A Non-Partisan Resource for Journalists

Local News Exaggerates the Danger of Crimes

TV NewsCheck includes a story about a high school class in Louisville, Kentucky that audits local TV newscasts to find out what they are covering.  It is probably no surprise to you that crime coverage is by far the biggest category of local news.

TV NewsCheck reports:

Every fall my Journalism 1 students at duPont Manual High spend an entire month watching the late afternoon/early evening shows on all four stations. They divide into groups and each group selects a particular half-hour of local TV news to watch; for example, the WDRB group watches from 4 to 4:30 p.m. while the WHAS group watches from 5:30 to 6 p.m. While watching, they tally the story topics and keep track of how many local, national and international stories are featured. Stories that air during the weather or sports segments of each show are omitted, but weather or sports stories that air during normal news segments are included. The most recent results can be seen here, but this chart sums up the relevant findings:


Notice, the audit was conducted in October 2012.  That is just one month before a national election.  It also is important to understand that Louisville was not experiencing a crime way. How does this kind of non-stop crime coverage influence the public’s attitudes toward the criminal justice system, toward the need for gun ownership or gun control?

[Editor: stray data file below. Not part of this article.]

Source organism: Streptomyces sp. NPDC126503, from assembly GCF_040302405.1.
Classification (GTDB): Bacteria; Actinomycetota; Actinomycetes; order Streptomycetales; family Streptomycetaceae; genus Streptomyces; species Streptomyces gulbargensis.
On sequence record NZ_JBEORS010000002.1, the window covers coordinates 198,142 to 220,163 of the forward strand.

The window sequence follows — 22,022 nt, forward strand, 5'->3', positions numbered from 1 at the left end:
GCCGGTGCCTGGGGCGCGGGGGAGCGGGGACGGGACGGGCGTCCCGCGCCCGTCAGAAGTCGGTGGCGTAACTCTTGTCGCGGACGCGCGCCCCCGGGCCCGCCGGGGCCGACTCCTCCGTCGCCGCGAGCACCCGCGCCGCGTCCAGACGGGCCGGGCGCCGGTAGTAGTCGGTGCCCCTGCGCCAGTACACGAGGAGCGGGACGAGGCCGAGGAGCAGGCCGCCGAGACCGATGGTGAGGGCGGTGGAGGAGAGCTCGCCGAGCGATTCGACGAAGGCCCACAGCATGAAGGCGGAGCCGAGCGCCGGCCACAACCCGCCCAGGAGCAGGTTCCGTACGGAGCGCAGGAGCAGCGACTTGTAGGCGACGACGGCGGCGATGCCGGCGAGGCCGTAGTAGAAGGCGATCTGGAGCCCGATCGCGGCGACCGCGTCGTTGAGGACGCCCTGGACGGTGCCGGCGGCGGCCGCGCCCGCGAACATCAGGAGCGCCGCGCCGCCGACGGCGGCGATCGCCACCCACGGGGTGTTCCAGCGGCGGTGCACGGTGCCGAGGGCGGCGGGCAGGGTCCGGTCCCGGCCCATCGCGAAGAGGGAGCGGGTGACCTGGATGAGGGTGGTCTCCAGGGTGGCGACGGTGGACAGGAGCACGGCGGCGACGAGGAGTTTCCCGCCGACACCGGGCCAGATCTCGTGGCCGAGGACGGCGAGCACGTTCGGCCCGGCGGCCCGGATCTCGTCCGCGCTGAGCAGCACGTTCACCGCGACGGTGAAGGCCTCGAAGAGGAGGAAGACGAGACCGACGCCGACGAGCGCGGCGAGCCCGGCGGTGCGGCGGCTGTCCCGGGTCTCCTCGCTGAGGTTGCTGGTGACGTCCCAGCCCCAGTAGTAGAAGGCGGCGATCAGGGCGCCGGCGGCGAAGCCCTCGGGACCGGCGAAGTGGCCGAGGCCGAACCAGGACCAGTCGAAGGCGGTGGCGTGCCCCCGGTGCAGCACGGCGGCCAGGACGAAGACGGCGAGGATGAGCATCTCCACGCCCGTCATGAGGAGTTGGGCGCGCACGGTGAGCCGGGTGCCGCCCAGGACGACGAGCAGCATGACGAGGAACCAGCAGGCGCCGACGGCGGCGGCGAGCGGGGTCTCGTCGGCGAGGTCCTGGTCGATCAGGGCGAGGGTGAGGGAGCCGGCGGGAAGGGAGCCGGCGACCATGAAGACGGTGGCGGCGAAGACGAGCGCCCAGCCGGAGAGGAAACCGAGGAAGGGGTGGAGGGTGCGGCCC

The TV NewsCheck story points out:

“But crime in Louisville is much lower than it used to be. According to the FBI Uniform Crime Reports, violent crime in Louisville peaked in 1996 at a rate of 1,233 per 100,000 people. As of 2010, the last year for which full data is available, the rate is now 565 per 100,000. In other words, the violent crime rate has been cut in half in less than twenty years. The property crime rate has also dropped significantly, though not as much: from about 6400 per 100,000 in 1996 to about 4500 per 100,000 in 2010.”

“Despite these facts, local TV news as a whole devoted over one-fourth of their news segments to covering crime stories in October 2012, and three out of four stations (WDRB was the exception) aired more stories about crime than any other subject. Remember that there was a national presidential election in full swing at the time, but only about 12 percent of their news segments were devoted to politics. Remember that American soldiers were still deployed in Afghanistan and Iraq at the time, but less than 1 percent of local TV news stories were about our nation’s wars. Remember that the nation was still suffering from the effects of the 2008 housing crash—remedies for which were a major issue during the election—but only about 16 percent of local TV news stories covered the economy. In other words, local TV stations spent about as much time covering crime as they spent on politics, war, and the economy combined, even though many of their crime stories were not truly newsworthy and Louisville was not experiencing a record-breaking crime wave.”


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